I have to admit that I was a little shocked when I came across this article on DC Velocity that referenced recent research from the University of California-Riverside that resulted in a study which found charbroiled burgers produce more particulates than clean-diesel trucks.
Specifically, if a clean-diesel 18-wheeler truck is burning ultra-low sulfer diesel fuel, it would have to travel 143 miles on the freeway to send up the same mass of particulates as a single charbroiled hamburger patty. As per this article on WSAZ News, clean diesel technology is really cleaning up the trucking industry. Recent research from North Carolina State University demonstrated that trucks in compliance with newer standards showed a 98% decrease in NOx and a 94% reduction in particulate matter emissions.
The study, summarized on UCR Today, also found that commercial cooking is the second-largest source of particulate matter in the South Coast Air Basin. Looks like we need to start installing clean cooking technology now!
Anyway, this gives you something to think about that before your next trip to Hardee’s, for example.
A recent post over on the Kenco Blog on Best Practices for Greening the Supply Chain contained five precepts for making your supply chain greener that should be shared far and wide. They are:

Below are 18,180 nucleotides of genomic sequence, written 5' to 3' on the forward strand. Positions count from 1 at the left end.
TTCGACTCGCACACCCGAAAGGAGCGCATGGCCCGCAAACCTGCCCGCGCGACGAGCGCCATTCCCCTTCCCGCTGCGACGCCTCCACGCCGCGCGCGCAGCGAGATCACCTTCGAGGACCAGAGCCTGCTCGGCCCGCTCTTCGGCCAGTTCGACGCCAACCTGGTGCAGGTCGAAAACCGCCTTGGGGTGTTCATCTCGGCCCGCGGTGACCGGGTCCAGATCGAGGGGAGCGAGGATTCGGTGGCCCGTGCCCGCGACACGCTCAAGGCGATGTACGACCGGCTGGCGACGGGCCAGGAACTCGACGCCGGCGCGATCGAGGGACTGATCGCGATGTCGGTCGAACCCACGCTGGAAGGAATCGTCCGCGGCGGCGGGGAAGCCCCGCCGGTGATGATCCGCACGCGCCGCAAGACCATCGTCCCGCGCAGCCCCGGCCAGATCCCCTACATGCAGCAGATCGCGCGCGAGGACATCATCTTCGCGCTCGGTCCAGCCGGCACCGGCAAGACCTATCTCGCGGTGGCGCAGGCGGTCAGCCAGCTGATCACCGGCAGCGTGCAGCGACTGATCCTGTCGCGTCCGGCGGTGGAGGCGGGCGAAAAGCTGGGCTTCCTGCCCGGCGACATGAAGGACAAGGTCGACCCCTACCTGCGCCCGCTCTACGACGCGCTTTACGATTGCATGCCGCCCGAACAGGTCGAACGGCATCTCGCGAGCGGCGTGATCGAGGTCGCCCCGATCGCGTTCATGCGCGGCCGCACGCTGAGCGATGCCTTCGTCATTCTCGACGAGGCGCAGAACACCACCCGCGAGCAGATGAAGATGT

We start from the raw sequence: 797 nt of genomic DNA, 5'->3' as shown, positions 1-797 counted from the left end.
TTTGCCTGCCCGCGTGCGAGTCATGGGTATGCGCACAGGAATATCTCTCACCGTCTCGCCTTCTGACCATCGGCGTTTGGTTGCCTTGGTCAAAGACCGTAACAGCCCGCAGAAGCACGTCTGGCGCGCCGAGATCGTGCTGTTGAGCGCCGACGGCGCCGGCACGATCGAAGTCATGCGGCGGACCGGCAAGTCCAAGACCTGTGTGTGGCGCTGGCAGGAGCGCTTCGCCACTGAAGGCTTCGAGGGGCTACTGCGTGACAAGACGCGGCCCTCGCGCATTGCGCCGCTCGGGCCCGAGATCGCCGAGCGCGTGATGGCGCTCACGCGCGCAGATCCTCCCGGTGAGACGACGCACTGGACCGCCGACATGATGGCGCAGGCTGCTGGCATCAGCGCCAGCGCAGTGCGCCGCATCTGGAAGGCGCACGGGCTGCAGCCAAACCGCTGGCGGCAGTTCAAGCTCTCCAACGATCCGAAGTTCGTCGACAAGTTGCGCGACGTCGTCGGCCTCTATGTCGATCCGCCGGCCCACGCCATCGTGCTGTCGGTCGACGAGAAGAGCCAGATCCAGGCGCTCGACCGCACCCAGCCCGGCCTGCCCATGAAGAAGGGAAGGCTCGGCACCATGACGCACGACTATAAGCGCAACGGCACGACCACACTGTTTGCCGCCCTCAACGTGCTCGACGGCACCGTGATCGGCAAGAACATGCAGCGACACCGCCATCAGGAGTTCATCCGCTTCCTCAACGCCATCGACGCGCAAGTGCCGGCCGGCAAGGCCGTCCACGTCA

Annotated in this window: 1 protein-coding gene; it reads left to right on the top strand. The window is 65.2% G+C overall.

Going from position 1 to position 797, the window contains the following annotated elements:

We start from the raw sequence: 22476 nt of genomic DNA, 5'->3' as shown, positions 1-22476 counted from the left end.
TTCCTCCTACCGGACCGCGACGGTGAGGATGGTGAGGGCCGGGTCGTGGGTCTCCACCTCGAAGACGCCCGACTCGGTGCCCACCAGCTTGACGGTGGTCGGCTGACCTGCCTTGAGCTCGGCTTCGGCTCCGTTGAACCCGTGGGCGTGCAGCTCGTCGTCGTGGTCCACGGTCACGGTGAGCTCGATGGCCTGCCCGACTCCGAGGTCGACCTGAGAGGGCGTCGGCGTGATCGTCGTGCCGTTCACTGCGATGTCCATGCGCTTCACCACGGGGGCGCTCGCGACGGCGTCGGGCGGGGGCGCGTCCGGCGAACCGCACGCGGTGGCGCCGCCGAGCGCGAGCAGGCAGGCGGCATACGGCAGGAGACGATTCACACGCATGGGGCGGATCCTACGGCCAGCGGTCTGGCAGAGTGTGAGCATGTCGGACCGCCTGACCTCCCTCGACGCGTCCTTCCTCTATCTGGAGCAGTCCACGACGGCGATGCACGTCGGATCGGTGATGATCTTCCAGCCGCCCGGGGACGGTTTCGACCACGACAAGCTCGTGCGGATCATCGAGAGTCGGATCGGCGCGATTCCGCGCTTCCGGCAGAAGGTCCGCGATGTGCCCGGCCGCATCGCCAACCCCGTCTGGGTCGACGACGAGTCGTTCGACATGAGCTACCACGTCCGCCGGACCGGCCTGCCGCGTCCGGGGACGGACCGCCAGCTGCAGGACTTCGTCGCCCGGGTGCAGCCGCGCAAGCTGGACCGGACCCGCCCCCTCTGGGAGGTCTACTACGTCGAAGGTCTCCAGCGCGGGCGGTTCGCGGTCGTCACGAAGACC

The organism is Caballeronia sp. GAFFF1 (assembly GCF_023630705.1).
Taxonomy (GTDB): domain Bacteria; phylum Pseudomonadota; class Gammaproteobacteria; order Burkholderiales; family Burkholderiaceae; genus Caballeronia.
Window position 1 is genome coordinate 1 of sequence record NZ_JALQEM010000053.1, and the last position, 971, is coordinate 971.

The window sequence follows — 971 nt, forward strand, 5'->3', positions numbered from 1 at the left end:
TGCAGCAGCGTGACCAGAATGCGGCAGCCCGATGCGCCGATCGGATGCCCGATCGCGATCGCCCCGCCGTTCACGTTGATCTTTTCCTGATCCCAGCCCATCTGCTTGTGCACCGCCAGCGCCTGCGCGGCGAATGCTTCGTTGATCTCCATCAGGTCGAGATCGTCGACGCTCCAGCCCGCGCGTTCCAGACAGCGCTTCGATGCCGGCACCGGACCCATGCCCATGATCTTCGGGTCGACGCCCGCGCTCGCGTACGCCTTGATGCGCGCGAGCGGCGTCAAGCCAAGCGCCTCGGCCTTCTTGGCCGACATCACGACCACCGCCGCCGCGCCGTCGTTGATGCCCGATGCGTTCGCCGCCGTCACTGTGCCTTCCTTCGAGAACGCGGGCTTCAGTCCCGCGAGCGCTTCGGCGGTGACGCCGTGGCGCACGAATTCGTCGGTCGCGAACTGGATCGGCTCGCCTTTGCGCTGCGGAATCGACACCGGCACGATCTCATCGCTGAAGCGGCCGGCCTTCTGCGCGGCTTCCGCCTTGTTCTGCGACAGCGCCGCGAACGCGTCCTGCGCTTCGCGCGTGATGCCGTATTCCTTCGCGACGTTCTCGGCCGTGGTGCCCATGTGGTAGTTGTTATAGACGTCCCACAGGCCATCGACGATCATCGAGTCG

- Realize the Contribution of Efficiency
Part of green is being lean. Lean minimizes waste. Waste costs money. So when you are efficient, you minimize costs, which, all other things being equal, maximizes profit. As SI has said many times before, green not only makes you sustainable, but it increases the green you have in the bank.
- Assess the Life Cycle Impact of Products
When evaluating the sustainability of a product, you have to look beyond the raw materials (and their creation/extraction) and production, evaluate (intended) use, and think about disposal. As SI has noted before, the product should be designed for recycling (and raw material recovery) and at the very least minimize, if not eliminate, waste and landfill requirements.